Photonic metamaterials allow for a range of exciting applications unattainable with ordinary dielectrics. However, the metallic nature of their meta-atoms may result in increased optical losses. Gain-enhanced metamaterials are a potential solution to this problem, but the conception of realistic, three-dimensional designs is a challenging task.
In this theme, starting from fundamental electrodynamic and quantum mechanical equations, we establish and deploy rigorous theoretical models (based on the Maxwell-Bloch equations) for the spatial and temporal interaction of lightwaves with free and bound electrons inside and around metallic (nano-) structures and gain media. The derived numerical frameworks allow us to self-consistently study the dynamics and impact of the coherent plasmon–gain interaction, nonlinear saturation, field enhancement, radiative damping and spatial dispersion.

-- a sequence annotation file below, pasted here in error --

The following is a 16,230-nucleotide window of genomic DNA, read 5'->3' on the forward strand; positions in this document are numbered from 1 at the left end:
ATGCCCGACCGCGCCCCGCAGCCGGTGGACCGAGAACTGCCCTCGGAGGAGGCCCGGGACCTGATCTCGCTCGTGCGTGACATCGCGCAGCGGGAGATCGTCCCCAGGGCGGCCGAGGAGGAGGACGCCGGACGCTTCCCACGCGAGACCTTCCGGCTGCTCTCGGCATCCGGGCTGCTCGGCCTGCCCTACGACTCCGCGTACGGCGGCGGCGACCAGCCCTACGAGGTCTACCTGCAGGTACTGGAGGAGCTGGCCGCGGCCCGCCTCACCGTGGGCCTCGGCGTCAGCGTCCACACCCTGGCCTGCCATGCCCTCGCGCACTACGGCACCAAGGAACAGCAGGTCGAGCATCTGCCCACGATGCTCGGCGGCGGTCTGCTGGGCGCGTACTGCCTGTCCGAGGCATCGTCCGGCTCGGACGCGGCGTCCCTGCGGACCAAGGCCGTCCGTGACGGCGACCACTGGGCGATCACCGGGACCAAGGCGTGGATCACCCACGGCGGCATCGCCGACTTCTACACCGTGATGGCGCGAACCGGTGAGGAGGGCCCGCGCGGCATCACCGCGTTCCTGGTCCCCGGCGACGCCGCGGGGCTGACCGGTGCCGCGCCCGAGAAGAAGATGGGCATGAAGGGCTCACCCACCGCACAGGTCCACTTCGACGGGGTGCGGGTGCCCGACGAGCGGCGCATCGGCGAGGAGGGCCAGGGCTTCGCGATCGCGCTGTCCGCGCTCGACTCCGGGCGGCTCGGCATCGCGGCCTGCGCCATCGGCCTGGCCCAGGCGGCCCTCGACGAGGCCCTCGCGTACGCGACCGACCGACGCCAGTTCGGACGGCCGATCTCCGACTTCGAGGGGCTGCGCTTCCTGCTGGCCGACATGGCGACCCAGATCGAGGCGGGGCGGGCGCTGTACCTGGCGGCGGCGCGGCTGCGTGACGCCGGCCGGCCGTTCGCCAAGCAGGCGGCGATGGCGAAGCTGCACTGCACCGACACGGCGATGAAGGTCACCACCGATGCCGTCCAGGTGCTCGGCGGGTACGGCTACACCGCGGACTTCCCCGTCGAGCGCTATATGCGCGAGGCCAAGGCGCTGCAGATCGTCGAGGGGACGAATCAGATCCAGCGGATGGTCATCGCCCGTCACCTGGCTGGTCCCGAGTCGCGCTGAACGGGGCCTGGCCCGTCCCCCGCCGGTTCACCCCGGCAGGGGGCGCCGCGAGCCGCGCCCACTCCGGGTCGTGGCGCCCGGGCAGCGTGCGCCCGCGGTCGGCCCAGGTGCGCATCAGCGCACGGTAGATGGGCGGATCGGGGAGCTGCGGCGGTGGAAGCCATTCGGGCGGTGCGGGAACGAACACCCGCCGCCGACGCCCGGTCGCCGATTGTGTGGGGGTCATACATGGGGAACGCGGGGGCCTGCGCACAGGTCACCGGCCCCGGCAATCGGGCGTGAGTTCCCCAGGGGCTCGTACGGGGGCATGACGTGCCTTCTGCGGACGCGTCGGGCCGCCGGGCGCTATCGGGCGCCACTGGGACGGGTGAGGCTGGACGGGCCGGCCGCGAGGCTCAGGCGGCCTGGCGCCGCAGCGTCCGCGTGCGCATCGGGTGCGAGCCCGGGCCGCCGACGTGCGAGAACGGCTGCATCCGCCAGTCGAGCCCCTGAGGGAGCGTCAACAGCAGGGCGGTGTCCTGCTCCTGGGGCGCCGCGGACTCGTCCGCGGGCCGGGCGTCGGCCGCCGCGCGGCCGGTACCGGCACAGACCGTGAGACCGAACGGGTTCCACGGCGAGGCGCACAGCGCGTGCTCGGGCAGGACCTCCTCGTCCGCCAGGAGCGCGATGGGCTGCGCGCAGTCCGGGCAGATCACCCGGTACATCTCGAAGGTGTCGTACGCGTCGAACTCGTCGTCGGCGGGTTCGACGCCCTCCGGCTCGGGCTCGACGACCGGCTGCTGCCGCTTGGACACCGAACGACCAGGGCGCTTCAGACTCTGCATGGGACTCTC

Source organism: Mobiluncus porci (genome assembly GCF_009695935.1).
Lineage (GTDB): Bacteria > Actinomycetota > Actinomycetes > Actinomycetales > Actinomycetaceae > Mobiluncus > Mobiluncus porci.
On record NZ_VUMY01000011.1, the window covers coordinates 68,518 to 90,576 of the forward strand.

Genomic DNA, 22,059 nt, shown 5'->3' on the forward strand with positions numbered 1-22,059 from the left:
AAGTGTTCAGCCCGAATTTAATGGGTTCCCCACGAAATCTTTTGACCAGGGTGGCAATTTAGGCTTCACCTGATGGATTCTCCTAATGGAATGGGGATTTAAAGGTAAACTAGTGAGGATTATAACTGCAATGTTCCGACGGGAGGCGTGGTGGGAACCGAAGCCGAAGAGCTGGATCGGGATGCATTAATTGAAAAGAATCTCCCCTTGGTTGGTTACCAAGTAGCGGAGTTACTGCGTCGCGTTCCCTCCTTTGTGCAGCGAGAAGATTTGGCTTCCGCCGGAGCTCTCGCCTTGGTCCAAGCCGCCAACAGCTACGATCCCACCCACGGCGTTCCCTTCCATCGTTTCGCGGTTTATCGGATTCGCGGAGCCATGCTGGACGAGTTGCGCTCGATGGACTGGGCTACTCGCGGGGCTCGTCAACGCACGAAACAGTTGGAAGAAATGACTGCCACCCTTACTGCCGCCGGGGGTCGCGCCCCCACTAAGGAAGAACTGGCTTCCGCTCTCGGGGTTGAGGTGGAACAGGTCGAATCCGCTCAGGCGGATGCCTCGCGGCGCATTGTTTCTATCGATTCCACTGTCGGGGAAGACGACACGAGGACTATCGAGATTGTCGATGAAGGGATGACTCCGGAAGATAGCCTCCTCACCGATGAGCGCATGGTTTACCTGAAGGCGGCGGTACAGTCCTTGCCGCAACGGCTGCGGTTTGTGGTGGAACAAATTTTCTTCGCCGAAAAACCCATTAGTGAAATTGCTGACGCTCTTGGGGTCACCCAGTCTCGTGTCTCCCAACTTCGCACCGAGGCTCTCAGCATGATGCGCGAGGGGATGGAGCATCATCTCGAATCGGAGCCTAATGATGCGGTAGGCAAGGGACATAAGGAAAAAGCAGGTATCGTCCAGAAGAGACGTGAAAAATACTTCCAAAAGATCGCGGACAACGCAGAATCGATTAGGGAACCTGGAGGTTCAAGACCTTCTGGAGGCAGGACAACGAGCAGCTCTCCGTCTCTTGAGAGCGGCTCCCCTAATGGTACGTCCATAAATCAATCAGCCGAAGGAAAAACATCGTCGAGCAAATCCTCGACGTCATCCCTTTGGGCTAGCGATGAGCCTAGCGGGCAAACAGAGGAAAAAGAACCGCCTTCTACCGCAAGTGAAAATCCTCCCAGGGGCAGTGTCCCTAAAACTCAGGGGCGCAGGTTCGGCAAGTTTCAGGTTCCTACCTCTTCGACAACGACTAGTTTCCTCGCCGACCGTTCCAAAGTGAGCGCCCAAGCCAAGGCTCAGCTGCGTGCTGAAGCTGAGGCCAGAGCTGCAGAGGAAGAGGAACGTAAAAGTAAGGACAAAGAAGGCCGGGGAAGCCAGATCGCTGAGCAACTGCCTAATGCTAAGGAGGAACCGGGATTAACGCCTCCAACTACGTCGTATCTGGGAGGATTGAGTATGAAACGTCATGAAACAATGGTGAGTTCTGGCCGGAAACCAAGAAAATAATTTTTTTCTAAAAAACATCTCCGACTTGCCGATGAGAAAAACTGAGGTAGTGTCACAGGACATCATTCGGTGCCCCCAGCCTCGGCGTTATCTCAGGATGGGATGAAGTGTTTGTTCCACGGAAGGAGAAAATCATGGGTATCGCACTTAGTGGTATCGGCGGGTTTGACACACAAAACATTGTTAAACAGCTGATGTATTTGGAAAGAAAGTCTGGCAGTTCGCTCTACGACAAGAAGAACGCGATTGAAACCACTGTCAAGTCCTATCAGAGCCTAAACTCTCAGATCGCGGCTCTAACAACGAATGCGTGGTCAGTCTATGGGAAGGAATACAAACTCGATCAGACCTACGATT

Using numerical pump–probe experiments on gain-enhanced plasmonic nanostructures (with dye molecule inclusions), we investigate the build-up of the inversion profile and the formation of the plasmonic modes in a low-Q cavity. We aim at conceiving realistic structures exhibiting full loss compensation even in the negative-index regime. Our computational results provide a deep insight into how internal processes affect the overall optical properties of active photonic metamaterials fostering new approaches to the design of practical, loss-compensated plasmonic nanostructures.